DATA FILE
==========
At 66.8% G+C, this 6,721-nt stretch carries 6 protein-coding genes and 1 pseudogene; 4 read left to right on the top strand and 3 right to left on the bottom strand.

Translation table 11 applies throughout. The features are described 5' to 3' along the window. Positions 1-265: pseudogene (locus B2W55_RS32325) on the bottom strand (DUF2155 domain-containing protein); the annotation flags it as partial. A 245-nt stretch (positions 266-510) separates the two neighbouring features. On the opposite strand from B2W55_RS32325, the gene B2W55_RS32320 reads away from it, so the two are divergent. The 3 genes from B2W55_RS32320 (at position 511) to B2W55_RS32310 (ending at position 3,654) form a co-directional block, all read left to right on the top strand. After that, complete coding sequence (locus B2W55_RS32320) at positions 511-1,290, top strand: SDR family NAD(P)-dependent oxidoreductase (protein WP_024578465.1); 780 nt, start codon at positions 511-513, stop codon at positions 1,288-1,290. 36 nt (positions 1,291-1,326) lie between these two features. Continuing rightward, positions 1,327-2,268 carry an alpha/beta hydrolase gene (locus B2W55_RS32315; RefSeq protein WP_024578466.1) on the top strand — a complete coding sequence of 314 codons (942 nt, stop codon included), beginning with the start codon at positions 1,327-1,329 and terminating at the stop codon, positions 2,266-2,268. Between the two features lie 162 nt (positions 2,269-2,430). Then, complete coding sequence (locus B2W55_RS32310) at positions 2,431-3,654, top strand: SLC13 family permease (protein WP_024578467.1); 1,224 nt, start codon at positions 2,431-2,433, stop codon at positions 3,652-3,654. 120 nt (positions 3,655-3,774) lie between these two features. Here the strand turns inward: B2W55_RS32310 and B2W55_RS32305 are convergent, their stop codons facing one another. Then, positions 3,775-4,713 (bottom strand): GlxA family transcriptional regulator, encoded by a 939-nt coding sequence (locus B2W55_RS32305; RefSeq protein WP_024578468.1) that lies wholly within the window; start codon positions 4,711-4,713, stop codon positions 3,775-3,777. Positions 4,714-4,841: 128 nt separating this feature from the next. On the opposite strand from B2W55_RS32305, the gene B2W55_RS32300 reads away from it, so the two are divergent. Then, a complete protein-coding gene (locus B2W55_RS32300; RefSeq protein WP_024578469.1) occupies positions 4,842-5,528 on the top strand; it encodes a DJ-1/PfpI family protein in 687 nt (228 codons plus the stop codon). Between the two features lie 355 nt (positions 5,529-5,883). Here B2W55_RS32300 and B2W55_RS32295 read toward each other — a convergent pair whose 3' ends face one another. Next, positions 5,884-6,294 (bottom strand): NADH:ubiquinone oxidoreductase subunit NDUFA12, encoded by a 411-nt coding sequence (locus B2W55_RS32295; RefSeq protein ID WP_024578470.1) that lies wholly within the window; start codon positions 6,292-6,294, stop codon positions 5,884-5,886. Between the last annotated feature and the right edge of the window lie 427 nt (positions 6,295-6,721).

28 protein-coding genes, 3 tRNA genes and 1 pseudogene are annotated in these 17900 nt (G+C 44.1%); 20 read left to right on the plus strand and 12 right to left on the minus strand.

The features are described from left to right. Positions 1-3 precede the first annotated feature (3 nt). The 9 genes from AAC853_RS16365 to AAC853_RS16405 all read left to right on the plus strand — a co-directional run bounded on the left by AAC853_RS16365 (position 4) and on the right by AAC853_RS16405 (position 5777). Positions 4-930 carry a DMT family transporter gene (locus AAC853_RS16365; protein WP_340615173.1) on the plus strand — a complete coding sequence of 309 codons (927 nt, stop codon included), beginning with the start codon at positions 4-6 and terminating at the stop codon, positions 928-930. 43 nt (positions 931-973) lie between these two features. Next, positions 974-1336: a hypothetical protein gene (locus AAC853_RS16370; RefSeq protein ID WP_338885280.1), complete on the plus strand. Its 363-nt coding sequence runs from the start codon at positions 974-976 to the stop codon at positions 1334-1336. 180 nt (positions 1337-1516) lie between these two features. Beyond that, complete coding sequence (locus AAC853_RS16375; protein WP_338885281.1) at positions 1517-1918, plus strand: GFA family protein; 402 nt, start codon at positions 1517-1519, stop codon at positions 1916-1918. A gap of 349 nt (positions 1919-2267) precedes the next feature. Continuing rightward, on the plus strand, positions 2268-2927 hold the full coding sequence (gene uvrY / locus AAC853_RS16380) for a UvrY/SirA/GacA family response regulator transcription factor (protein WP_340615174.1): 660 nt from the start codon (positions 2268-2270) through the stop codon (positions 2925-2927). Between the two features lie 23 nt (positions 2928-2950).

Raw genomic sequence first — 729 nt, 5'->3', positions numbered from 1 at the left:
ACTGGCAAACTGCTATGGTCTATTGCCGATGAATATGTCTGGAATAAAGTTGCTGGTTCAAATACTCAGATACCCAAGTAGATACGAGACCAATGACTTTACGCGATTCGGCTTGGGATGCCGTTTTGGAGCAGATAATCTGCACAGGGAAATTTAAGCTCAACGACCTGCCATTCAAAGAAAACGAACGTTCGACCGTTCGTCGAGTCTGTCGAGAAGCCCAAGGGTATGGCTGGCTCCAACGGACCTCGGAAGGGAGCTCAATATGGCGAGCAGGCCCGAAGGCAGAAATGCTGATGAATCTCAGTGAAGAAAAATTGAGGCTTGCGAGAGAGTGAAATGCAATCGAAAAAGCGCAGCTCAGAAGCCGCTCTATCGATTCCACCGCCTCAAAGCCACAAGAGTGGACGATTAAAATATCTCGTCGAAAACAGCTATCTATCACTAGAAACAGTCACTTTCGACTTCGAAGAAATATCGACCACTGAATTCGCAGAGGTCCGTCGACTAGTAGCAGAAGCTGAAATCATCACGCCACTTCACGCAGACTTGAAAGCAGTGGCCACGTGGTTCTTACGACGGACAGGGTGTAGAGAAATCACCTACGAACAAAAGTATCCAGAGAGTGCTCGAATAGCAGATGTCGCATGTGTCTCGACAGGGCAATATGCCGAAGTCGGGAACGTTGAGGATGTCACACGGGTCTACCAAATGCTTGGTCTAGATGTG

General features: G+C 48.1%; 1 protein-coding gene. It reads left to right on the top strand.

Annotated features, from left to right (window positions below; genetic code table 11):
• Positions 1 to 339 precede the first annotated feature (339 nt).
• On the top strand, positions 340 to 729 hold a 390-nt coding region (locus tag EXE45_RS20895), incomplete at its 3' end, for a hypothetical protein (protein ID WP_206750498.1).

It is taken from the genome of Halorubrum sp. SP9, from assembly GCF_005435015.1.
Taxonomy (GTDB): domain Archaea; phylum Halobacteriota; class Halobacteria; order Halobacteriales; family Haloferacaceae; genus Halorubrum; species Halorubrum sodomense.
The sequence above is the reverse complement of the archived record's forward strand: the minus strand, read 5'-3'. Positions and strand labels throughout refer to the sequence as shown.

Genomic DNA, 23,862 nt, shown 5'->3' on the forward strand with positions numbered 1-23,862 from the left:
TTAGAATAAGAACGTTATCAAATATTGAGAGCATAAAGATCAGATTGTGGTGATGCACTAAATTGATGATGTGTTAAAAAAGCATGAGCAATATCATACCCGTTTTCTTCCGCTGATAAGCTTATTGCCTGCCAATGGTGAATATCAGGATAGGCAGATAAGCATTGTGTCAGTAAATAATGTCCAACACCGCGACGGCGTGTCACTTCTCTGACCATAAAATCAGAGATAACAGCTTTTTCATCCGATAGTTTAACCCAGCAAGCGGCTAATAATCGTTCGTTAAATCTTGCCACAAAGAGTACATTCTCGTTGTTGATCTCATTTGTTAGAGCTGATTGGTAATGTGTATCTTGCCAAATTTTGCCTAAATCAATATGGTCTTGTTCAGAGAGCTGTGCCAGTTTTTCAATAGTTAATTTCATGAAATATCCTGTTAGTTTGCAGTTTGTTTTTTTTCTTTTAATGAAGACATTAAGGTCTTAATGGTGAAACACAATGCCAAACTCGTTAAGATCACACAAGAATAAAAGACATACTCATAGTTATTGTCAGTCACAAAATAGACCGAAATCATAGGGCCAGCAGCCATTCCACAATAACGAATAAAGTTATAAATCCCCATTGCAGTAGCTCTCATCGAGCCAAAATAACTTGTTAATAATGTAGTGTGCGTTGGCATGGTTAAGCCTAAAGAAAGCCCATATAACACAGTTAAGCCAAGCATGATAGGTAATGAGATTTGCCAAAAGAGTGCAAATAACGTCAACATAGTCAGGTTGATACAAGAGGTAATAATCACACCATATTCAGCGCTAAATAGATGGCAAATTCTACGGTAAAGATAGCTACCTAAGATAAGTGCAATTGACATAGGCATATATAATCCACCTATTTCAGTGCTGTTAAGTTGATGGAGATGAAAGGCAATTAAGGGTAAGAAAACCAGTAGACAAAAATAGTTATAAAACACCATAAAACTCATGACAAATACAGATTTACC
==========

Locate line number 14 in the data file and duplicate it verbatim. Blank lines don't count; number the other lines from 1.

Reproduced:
Genomic DNA, 23,862 nt, shown 5'->3' on the forward strand with positions numbered 1-23,862 from the left: